The English curriculum at Windmill and Low Road Federation covers written English, spoken language, grammar, punctuation, spelling and reading. On this page you’ll find a breakdown of the key areas, along with useful resources to help your child access the English curriculum.
Children have many opportunities for reading in school which include: guided reading sessions, English lessons, group reading with their peers, sharing a class book and individual reading.
Children will have opportunities to read frequently during whole class English lessons. This may involve reading together as a class from the board or reading a range of texts during our daily story time sessions.
From KS1, children have the opportunity to develop reading strategies and to discuss texts in detail during guided reading sessions. Children read in groups of a similar ability with around 6 pupils. Guided reading texts are chosen to match the ability of the group but still provide an element of challenge and are chosen from a range of reading schemes as well as genres such as fiction, non-fiction and poetry. These take place for approximately 30 minutes 5 times per week and focus on developing reading skills using a carousel approach. In Years 5 and 6, children take part in whole class guided reading sessions. Children read the same text which is selected from a range of genres, providing children with the opportunity to further improve their comprehension skills.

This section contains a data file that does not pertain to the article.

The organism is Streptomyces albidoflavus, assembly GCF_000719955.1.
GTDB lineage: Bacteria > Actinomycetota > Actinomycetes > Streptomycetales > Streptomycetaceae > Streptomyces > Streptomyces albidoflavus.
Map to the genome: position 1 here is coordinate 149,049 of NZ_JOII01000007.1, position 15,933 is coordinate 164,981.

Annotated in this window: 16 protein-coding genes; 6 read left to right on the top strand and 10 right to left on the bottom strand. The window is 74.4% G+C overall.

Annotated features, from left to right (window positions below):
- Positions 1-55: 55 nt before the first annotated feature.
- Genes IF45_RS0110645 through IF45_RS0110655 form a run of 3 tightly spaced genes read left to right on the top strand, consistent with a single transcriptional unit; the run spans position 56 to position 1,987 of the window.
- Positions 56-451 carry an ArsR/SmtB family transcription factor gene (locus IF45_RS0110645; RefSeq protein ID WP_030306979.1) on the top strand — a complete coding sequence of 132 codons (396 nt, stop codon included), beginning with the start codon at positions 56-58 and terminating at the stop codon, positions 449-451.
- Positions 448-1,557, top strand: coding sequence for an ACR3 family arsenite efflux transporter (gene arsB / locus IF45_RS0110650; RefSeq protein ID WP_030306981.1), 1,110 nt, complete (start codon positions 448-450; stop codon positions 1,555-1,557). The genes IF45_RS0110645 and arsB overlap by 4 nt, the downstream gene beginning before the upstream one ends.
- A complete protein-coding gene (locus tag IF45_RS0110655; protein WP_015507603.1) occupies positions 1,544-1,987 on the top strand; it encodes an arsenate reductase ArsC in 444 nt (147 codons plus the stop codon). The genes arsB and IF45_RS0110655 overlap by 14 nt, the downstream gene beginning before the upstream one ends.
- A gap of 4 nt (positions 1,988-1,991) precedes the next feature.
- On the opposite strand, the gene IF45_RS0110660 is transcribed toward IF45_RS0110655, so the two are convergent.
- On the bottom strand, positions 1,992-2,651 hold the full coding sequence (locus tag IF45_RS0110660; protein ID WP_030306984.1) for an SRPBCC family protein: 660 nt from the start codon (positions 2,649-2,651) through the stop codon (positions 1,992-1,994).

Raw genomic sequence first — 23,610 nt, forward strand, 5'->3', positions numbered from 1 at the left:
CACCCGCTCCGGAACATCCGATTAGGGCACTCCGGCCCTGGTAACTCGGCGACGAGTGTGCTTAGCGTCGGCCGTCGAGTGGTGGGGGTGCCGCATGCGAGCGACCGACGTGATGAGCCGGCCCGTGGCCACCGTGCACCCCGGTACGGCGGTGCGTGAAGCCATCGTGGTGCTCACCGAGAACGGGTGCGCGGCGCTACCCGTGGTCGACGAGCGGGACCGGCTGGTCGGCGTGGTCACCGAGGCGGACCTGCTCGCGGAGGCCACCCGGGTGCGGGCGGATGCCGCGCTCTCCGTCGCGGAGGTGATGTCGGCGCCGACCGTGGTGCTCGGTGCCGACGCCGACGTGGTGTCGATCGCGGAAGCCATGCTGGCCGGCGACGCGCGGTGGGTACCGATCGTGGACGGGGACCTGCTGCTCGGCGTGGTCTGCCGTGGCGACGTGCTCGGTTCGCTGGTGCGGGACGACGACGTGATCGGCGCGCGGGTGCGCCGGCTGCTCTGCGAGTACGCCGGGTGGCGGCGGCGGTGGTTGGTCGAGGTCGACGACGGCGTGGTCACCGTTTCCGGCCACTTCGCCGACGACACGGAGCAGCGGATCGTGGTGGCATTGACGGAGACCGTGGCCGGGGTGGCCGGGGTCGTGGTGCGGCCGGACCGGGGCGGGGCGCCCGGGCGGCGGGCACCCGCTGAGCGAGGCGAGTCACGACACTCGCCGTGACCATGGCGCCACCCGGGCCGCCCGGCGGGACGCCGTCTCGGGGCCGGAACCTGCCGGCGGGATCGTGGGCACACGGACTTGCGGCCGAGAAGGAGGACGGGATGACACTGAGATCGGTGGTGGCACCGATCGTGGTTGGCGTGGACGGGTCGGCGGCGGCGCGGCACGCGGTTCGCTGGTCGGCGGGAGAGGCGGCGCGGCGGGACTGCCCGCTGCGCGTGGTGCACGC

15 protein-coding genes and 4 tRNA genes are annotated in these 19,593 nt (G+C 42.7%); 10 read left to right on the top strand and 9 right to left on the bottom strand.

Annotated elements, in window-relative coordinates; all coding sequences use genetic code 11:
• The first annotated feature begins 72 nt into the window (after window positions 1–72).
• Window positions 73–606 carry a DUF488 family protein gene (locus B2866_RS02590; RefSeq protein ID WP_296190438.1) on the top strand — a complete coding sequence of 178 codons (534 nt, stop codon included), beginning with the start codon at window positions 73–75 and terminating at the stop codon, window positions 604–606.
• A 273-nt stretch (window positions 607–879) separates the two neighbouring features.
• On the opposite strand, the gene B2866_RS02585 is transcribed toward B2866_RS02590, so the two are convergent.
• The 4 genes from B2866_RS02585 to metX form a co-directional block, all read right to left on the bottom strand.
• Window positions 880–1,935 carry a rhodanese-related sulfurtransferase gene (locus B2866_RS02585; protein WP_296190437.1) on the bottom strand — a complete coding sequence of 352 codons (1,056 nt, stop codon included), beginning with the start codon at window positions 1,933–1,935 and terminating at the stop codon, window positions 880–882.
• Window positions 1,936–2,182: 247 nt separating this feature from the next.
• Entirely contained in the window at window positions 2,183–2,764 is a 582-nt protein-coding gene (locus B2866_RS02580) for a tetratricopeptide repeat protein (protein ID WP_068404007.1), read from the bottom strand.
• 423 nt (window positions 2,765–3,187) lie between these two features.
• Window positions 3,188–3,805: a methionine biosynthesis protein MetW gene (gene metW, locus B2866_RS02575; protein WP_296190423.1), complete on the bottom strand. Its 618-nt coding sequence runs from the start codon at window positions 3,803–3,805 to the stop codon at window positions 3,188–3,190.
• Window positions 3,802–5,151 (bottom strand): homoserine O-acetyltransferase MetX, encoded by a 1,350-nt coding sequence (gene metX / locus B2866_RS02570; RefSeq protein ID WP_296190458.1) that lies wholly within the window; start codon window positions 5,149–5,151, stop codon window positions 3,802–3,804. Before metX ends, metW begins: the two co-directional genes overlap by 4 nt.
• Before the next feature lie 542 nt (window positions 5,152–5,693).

Reading for Pleasure
We believe in promoting a love of reading amongst children so that they can go on different adventures and become inquisitive about the world around them! Each classroom has a reading area which promotes a love of reading and encourages children to be actively involved in writing book reviews and selecting books for their peers to enjoy. There are also quiet areas within school where children can pick up a book and relax.
Reading at Home
The easiest way to help your child with reading is to read with them each day. Children should be encouraged to read aloud and read on their own, but being read to is also really important, so don’t overlook the bedtime story!
At Windmill and Low Road Federation, each child takes a book home each day to read with an adult which matches the colour book band they are reading. Reading books throughout school are from a range of reading schemes such as Big Cat books, Oxford Reading Tree and Jelly and Bean. These give a variety of fiction and non–fiction books to develop children’s reading range. Reading diaries are monitored daily by teachers, to ensure all children are reading at home. Those children who do not read regularly at home will have further opportunities to read with an adult at school. The school has adopted a reward system to encourage children to read as often as possible at home; at the end of each half term, children who have read a certain number of times will receive special prizes.
When reading, children may use a range of reading skills and should be encouraged to draw from all of these whilst tackling reading new words:
1.Segmenting and blending all the phonemes to make a word
2.Segmenting and blending some of the phonemes and using context to know what the word is